Around The Classical Internet: September 16, 2011

Chung Myung-Whun, conductor of the Seoul Philharmonic Orchestra, speaks during the press conference in Seoul on Sept. 16, 2011. i i

Chung Myung-Whun, conductor of the Seoul Philharmonic Orchestra, speaks during the press conference in Seoul on Sept. 16, 2011. Kim Jae-Hwan/AFP/Getty Images hide caption

itoggle caption Kim Jae-Hwan/AFP/Getty Images
Chung Myung-Whun, conductor of the Seoul Philharmonic Orchestra, speaks during the press conference in Seoul on Sept. 16, 2011.

Chung Myung-Whun, conductor of the Seoul Philharmonic Orchestra, speaks during the press conference in Seoul on Sept. 16, 2011.

Kim Jae-Hwan/AFP/Getty Images
  • Conductor Myung-Whun Chung, who leads the Seoul Philharmonic Orchestra, has announced tentative plans to create a joint symphony orchestra composed of both North and South Korean musicians, and to hold regular performances in the two Koreas.
  • The Seattle Symphony will offer an amazing enticement to fill its seats and help introduce a new generation of listeners to its work: Buy one adult ticket to any of more than 50 subscription concerts this coming season, and get two free tickets for kids aged 8-18.
  • Remember those disruptive protests in London against the Israel Philharmonic Orchestra during Proms a couple weeks ago? Well, four protesters are members of the London Philharmonic, and they've been suspended from their jobs for up to nine months for stating their LPO affiliation in a letter they'd published in the Independent.
  • Says the LPO: "The orchestra would never restrict the right of its players to express themselves freely, however, such expression has to be independent of the LPO itself and must not be done in any way that associates them with the LPO."
  • Speaking of Proms: They have again attracted their largest attendance ever, with 94 percent of seats filled for 2011's main events.
  • When James Levine canceled his fall appearances at the Met, new principal conductor Fabio Luisi claimed that the houses he would in turn have to skip out on were "of course not pleased ... but they understand the 'bigger picture,' and the dimension of the projects we are talking about."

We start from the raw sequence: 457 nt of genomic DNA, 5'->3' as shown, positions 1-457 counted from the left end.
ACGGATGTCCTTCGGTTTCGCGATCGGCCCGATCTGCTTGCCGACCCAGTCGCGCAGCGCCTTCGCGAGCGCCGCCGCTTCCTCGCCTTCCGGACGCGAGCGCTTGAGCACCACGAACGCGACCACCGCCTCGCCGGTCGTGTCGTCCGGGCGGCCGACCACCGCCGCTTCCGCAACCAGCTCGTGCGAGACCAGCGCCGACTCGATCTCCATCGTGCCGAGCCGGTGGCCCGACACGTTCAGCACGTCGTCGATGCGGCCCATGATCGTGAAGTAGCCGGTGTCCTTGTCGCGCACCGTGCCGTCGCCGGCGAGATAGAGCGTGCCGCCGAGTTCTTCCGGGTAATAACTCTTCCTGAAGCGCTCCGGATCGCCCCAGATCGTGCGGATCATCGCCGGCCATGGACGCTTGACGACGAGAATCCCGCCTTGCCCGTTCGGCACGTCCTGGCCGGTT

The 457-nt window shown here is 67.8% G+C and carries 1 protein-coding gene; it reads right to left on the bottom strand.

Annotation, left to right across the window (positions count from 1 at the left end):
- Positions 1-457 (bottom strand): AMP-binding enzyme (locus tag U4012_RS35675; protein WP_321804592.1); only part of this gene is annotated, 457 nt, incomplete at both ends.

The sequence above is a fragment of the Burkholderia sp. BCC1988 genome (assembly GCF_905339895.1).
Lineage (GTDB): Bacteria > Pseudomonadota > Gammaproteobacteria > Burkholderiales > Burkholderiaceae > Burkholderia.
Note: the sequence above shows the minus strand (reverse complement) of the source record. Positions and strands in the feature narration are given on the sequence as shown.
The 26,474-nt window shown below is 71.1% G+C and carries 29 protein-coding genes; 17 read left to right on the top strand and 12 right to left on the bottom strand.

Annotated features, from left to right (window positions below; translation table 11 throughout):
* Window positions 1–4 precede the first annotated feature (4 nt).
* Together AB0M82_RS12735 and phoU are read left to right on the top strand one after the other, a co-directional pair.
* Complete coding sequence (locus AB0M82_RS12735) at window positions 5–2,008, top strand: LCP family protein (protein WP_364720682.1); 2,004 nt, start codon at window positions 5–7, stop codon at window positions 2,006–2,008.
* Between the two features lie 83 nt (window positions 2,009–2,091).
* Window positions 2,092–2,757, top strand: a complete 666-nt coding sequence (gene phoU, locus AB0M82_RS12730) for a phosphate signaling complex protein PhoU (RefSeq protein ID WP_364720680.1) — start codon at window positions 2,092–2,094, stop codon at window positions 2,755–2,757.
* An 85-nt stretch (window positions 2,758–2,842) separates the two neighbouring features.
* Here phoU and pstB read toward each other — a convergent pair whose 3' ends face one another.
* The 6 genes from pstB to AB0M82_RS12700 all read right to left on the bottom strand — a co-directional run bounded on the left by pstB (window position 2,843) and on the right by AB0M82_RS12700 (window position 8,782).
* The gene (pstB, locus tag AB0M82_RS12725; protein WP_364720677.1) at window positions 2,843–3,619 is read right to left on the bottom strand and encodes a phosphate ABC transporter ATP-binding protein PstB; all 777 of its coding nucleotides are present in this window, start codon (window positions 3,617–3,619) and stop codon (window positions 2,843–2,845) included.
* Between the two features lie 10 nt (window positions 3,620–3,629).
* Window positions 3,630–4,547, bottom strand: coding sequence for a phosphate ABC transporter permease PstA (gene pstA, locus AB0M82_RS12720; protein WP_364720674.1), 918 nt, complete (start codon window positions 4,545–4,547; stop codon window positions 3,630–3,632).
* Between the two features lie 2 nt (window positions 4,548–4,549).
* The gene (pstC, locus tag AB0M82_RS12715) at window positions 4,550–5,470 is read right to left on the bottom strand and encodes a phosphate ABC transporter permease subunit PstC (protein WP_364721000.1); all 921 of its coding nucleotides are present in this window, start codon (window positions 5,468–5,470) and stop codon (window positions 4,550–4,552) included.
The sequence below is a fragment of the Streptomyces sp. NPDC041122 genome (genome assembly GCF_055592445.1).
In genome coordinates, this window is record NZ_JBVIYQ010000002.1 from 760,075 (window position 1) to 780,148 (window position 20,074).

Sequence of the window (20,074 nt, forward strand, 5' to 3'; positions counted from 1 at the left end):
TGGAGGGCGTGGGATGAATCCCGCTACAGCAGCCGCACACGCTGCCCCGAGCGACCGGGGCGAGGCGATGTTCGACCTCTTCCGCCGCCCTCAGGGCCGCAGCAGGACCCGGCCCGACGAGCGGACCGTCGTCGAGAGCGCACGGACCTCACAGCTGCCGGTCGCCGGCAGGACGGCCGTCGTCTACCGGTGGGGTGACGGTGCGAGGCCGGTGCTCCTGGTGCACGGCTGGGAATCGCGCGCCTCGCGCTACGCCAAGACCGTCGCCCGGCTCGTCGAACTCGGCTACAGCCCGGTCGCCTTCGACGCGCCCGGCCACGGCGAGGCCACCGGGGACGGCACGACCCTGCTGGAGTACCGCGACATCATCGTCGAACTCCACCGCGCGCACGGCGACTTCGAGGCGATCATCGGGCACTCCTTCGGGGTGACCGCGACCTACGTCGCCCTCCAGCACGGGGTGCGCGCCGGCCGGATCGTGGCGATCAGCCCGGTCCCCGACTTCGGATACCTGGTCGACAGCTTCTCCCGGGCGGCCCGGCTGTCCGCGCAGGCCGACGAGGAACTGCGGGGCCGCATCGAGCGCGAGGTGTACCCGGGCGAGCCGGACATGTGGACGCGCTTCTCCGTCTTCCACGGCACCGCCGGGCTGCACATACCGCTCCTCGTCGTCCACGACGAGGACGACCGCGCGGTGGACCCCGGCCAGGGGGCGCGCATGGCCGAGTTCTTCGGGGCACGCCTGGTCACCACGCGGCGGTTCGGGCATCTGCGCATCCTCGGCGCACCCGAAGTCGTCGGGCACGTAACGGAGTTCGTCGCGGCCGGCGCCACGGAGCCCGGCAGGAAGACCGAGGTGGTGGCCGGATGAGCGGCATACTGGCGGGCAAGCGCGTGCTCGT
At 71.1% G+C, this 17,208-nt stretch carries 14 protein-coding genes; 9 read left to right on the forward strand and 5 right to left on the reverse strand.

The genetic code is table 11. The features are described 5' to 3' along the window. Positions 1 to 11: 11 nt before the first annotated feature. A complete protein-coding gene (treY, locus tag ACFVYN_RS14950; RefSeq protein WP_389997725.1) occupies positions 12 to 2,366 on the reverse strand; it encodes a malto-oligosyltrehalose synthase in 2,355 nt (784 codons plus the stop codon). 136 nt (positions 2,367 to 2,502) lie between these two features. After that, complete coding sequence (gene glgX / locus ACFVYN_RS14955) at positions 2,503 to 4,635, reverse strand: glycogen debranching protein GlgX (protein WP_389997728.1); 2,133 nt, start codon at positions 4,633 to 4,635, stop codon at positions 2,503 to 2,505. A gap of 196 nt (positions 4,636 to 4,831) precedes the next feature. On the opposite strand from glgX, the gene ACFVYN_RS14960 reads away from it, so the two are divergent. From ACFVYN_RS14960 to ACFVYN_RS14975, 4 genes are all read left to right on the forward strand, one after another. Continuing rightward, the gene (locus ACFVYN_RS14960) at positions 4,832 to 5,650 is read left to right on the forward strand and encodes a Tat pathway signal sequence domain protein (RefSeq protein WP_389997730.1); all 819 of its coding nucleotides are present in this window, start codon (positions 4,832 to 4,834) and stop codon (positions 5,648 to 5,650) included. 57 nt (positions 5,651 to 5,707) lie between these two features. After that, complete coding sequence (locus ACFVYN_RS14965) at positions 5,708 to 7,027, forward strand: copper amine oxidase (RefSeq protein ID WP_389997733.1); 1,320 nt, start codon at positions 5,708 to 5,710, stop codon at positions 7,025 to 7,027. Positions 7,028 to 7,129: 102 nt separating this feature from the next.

• But peace, love and understanding have not quite carried the day after all: Rome's Teatro dell'Opera, one of the houses left in the lurch, is now threatening to sue Luisi.
  • Mark Morris: conductor. "So often," the choreographer-turned-pit master says, "we tour to places where the band is unfamiliar, and I have very little time to get across what I need musically. I run my own musical rehearsals all the time. I don't have a full-time music director; they're expensive, and it's dispiriting to start over again from the beginning."
  • Renée Fleming announced the details of her eponymous initiative with the Lyric Opera of Chicago. More than four dozen teenagers will have the opportunity for intensive study in a new opera and musical theater solo voice major at the free Merit School of Music program.
  • Jose del Valle of Rochester is a McDonald's employee by day — and an emerging opera talent by night. The Cuba native is a semifinalist in the international "Voice of McDonald's" competition, and recently took the title role in Pagliacci in Rochester.
  • Here's a charming interview with Brazilian-Polish baritone Paulo Szot, now reprising his role in South Pacific in London: "My life led me to opera, but musicals were always my 'secret lover.'" (Cue up Atlantic Starr.)
  • The Minnesota Orchestra held its first-ever fantasy camp this week. Said one of the 53 selected amateurs, a fellow named George Linkert: "Other than my wedding day and the birth of my children, this is the biggest thing that's happened to me in my adult life."
  • Tweet of the week (with a warning to hide the children due to strong language), courtesy of @marcgeelhoed: "YOU #WTTW M*****F******!! YOU CUT OFF THE LAST 5 MINUTES OF @nyphil MAHLER 2? F****** morons. BUSH LEAGUE AMATEUR HOUR." Geelhoed, who is also the manager of the Chicago Symphony Orchestra's recording label, was more than irked when Chicago's PBS member station cut off the final minutes of its television broadcast of the New York Philharmonic's performance of the Mahler Symphony No. 2 on Sept. 11.

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